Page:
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PALACES OF PEACE – Crystal Palace 1851 and World Trade Centre 1973 – How History Repeats Itself

                                                           Crystal Palace ironwork b&w 2

                                                                                 Crystal Palace 1851

 The twins were unusually animated on that bright spring morning

“Shall I see the Queen?” asked Samantha.

“Shall I see the Queen’s husband?” said Charles, not to be outdone.

“For goodness sake, stop hopping about or you’ll see nothing”, said Nanny.

“Shall I see the Queen?” Samantha repeated.

“Shall I see the Queen’s husband?” They went on and on.

“Shall I see the Crystal Palace?  Shall I see peace on earth?”

“I heard Papa say that the Exhibition meant peace on earth and goodwill to men”, piped in Charles.

“That’s as may be but there’ll be no goodwill towards me, or you, if your Papa is kept waiting in his carriage. 

 At last everyone was ready and they set off, Papa busily telling them that it was the Queen’s husband, Prince Albert’s idea to invite all the nations of the earth to London, and how this Great Exhibition would put an end to wars and conflict between countries through trade, and how Britain would spread peace throughout the world.  But the twins paid more attention to the great crowds that lined the roads cheering.  Over the top of thousands of people you could just see the Crystal Palace rising up, which after early showers reflected the May sun off the still-wet glass surfaces and made them sparkle.  It all looked unusually light and airy compared to the buildings they passed on their way, almost like it was floating over that part of South London.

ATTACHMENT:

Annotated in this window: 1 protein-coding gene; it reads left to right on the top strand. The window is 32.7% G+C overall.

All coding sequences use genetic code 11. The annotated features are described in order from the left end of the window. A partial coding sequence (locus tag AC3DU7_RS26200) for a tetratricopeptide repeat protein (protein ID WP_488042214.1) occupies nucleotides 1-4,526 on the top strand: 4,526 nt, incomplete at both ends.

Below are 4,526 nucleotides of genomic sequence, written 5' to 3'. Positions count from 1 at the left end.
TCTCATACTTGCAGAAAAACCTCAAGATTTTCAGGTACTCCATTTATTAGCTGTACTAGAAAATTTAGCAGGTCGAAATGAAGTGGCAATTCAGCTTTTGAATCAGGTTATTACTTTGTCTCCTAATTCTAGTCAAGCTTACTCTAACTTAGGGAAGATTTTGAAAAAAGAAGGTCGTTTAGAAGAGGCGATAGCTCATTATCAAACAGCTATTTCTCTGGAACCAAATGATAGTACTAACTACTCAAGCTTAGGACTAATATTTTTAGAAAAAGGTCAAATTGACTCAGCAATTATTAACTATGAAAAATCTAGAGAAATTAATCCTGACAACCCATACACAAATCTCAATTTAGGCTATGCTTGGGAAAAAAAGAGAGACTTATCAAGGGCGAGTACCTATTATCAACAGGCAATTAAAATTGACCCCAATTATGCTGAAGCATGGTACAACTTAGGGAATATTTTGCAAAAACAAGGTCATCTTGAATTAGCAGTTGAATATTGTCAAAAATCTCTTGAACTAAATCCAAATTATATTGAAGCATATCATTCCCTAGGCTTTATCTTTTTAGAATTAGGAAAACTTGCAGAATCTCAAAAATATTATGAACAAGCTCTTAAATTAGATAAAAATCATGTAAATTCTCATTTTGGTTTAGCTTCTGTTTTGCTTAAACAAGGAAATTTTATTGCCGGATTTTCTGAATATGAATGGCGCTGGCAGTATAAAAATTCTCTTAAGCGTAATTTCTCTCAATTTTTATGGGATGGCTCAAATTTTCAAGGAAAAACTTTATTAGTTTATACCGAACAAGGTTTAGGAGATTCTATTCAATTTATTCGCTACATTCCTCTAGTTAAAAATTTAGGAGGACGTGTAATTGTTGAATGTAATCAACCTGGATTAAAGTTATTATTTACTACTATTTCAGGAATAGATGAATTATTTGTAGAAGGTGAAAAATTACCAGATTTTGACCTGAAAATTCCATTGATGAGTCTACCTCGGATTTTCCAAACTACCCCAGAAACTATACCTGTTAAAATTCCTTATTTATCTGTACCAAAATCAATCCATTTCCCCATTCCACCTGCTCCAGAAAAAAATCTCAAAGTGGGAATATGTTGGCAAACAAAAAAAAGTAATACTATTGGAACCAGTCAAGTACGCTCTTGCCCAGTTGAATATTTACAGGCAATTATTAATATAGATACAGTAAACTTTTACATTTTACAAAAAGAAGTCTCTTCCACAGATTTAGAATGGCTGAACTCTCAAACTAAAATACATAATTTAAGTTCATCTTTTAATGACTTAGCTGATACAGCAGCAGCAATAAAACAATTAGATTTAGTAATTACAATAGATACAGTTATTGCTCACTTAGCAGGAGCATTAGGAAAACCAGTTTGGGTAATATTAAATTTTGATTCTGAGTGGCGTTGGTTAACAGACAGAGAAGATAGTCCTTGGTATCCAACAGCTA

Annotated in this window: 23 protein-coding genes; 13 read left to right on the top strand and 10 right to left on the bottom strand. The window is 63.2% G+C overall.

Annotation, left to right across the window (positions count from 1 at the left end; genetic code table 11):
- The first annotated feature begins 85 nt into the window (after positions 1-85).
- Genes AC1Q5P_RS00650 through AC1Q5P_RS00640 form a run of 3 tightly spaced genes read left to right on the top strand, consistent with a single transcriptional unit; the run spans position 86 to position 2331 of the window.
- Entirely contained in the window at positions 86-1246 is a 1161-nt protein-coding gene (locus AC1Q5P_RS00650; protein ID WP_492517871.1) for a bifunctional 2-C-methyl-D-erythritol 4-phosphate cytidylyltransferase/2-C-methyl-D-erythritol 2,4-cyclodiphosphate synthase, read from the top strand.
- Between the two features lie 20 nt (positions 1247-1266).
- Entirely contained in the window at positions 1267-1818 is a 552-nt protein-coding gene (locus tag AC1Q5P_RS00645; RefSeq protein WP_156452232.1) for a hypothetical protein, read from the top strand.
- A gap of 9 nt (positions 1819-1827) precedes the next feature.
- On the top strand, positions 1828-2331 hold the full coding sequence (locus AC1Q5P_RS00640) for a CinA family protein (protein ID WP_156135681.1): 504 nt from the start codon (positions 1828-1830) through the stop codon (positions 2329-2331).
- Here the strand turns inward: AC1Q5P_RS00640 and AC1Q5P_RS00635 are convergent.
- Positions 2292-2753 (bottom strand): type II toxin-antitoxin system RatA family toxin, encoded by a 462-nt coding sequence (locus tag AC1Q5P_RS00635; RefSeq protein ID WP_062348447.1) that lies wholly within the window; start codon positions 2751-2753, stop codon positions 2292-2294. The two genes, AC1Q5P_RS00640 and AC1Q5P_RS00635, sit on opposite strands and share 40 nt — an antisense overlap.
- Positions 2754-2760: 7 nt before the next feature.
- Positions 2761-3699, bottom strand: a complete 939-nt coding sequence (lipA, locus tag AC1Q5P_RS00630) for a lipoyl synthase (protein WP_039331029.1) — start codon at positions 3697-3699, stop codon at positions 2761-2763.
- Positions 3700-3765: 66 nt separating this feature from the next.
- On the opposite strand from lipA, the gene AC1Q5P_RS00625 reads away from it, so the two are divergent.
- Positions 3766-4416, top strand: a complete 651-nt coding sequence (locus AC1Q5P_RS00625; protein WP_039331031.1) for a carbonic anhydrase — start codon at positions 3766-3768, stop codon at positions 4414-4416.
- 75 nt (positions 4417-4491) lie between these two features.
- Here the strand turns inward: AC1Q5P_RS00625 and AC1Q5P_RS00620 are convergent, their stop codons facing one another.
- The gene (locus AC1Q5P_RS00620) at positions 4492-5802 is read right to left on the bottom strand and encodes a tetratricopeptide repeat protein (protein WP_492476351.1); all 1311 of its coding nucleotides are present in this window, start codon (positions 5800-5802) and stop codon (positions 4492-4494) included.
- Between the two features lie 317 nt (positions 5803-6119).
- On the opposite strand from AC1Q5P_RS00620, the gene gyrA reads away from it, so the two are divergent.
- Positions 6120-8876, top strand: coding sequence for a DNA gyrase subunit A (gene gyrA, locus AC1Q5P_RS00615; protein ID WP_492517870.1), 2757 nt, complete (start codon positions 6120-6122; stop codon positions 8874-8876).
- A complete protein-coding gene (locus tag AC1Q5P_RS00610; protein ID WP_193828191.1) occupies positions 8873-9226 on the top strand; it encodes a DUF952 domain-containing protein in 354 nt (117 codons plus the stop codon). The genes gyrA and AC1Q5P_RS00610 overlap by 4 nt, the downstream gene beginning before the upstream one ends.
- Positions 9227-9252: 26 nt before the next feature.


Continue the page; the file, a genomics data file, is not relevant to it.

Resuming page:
Once they got closer the children could see what looked like a great glass and iron, tiered wedding cake standing in a large green field.  Inside the building there were banks and beds of flowers in a rainbow of the loveliest colours, and there were tiers and banks of people whose clothes were of lovely colours too, so that everywhere was colour, on the ground and in delicate galleries.  And there were palm trees, and an organ sending a wandering thread of music through everything, and in the centre there was a platform carpeted in red with a huge sapphire blue canopy above what Papa said was the dais.     

Great elm trees grew behind it, indoors, and in front of it stood an intricate eight foot tall crystal fountain.  Twittering sparrows darted about the elms, Charles lifted his head and watched the fluffy white clouds drifting slowly over a blue, blue sky – they were moving and changing shape, and creating the impression that it was the Crystal Palace that was moving and the clouds that were staying still.  Looking up for a long time he was enjoying the sensation that the clouds were swirling around inside the vast curved dome that covered the palace.

“Don’t keep craning your neck up Charles.  Don’t slouch Samantha.  And do not chatter.”  Words which soon broke the spell and brought them down out of their own land of day-dreams.     

 Suddenly trumpets sounded, everyone stood up and the organ started to play ‘God Save the Queen’, and a choir sang the words.  It sounded small and lost because the palace was so big, but as soon as it was over there was noise enough because everybody began to cheer and to wave handkerchiefs and papers.  Then, at last, they could see Queen Victoria.  She was dressed in pink and silver and she was walking with her husband, Prince Albert.  She held a little boy by the hand – a little boy dressed like a Scottish Highlander – and the Prince held a little girl’s hand.  They all went up onto the platform which Papa called the dais, and there they stood for a while, all four of them, with the people cheering enthusiastically and the fountain leaping in front of them, and the elm trees behind them where the sparrows were hiding.

Queen Vic in pink

 Prince Albert made a speech and then presented a copy of the illustrated catalogue of items in the exhibition to his wife.  The Queen, Prince Albert and their group then went round the whole building looking at the huge variety of exhibits before returning to the dais and officially announcing the exhibition open to the public.